The High School Principal had to get permission from the Chicago Board of Education for me to take an extra major in my senior year just to make it possible for me to take the exams for West Point. That extra major turned out to be in English and the real irony began.
I did well in that senior year English class because I was a good reader. The teacher was so enthusiastic that she suggested that I go to the University of Illinois and become an English professor.
Well I got the appointment and then I had so much trouble in English that I almost got turned out our first semester. If it had not been for my English instructor, who offered to give me an hour of EI every day for six weeks, I would not have made it. Then there was French. Without a solid foundation in English grammar, French was almost impossible. Here too the system took care of me. Our company Tac saw that I probably would never complete the first year of French so he moved me in with Dave Maurer. Dave saved me in French as well as math. In January of our Plebe year I dropped from the 11th section in math to the 19th (out of 20). Dave helped me every night with the math homework that I could not understand. As luck would have it, 75% of the homework problems Dave explained, I had as a "take boards" class test the next day. I eventually worked out of my math hole but I still ended up as next to the last man in French after two years.
Now fast forward six years. As a jet instructor pilot, I knew that with the 1957 Force reductions (RIF) going on in the USAF that there would be few decent flying jobs available for quite awhile. So I applied for Graduate School in Electrical Engineering. The Air Force immediately approved the request and I arranged to go to the University of Illinois where I could continue flying as an instructor pilot out of Chanute AFB.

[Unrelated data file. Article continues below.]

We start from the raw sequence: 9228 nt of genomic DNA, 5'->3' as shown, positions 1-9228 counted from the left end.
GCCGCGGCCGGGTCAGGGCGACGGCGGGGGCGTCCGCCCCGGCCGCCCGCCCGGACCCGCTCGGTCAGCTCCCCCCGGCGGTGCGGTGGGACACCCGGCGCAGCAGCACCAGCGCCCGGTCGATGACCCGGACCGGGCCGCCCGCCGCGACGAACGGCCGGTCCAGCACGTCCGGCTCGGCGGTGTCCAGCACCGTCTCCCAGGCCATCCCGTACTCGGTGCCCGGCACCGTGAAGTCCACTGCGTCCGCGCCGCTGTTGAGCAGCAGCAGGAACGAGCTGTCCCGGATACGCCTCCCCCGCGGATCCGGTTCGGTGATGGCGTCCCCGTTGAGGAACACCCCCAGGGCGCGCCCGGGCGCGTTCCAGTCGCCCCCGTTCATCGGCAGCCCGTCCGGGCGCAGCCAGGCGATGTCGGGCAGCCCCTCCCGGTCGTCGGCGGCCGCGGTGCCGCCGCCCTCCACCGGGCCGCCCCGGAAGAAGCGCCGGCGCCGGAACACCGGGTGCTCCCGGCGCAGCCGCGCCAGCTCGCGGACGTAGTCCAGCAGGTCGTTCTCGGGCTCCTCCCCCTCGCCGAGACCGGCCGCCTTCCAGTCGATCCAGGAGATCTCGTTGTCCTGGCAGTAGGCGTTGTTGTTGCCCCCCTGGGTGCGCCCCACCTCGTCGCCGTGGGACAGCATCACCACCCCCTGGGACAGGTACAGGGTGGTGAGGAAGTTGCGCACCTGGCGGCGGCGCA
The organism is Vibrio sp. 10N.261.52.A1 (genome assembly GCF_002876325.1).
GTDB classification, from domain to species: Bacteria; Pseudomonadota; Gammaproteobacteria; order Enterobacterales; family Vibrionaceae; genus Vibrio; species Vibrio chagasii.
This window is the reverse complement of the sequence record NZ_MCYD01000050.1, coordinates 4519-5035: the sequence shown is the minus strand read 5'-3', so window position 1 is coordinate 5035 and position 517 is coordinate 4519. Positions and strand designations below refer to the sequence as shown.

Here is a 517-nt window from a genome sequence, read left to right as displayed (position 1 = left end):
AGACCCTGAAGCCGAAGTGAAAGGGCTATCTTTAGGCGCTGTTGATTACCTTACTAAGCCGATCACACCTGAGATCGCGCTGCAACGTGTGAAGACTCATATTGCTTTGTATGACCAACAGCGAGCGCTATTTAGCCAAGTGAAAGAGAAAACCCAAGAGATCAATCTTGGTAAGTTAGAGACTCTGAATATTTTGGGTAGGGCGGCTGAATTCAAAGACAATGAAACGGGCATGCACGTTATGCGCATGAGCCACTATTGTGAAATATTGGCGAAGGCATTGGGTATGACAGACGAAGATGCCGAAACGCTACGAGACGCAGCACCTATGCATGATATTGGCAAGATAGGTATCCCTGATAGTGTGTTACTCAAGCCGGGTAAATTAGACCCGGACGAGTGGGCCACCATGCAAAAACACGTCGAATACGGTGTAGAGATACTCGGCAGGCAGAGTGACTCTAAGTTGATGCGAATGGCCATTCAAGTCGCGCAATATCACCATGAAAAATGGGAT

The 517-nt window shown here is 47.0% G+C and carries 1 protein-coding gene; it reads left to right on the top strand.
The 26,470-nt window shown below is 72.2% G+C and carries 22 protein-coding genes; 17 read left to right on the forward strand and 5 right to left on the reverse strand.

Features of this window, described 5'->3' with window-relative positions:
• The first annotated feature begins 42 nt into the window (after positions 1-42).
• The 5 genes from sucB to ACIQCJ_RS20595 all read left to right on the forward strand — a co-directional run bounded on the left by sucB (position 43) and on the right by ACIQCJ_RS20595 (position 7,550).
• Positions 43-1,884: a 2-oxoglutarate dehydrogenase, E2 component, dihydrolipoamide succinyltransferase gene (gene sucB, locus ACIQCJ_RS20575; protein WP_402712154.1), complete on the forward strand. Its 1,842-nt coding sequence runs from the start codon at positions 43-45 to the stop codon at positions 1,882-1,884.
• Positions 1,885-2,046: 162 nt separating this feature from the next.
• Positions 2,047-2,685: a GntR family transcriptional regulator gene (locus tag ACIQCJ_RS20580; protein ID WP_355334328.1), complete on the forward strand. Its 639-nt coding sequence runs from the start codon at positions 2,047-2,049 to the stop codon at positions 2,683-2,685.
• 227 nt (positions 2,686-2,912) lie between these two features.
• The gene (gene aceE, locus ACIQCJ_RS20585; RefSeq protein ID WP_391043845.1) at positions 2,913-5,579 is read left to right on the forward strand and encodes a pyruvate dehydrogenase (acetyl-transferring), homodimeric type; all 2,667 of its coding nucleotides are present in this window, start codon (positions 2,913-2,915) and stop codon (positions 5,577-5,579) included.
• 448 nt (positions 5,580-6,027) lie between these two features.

Now my USMA academic record came back to haunt me. The head of the Electrical Engineering at UofI had a serious talk with me when I reported in. He said he was familiar with the USMA Program and with my previous math grades, he saw no way I could complete a Graduate program in EE. He said that he reluctantly accepted me due to the insistence by the Air Force that I be admitted. Well his compromise was to put me on probation for the first year and start me off in sophomore calculus.
And then a happy ending. I never worked so hard before or since, expecting any day to be flunked out. However, after two years my grades were as good as any other AF officer in the program. Then the nicest thing happened to me. Just before we were about to leave, the head of the EE Department came to me and apologized for misjudging my capabilities. To make up for the slight he asked if I would like him to recommend me for further study towards a PHD. I said thank you but absolutely not since I could not imagine working any harder then I did for those two years.
Both I and the Air Force got a good return on our investment. The education led to a wide range of rewarding assignments up through my retirement, even the second career. I even got talked into volunteering as a temporary Maintenance officer for our F 4 outfit in Korea just because I was the only fighter pilot in the squadron with an advanced engineering degree.
Last but not the least. At my final retirement in May of 1992, Dave Maurer presented me with his copy of "Visites Nocturnes" our French class reader from 1952. It nostalgically sits in my office between "The Boy's Book of West Point" and our Eshbach "Handbook of Engineering Fundamentals".
8 AUG 2010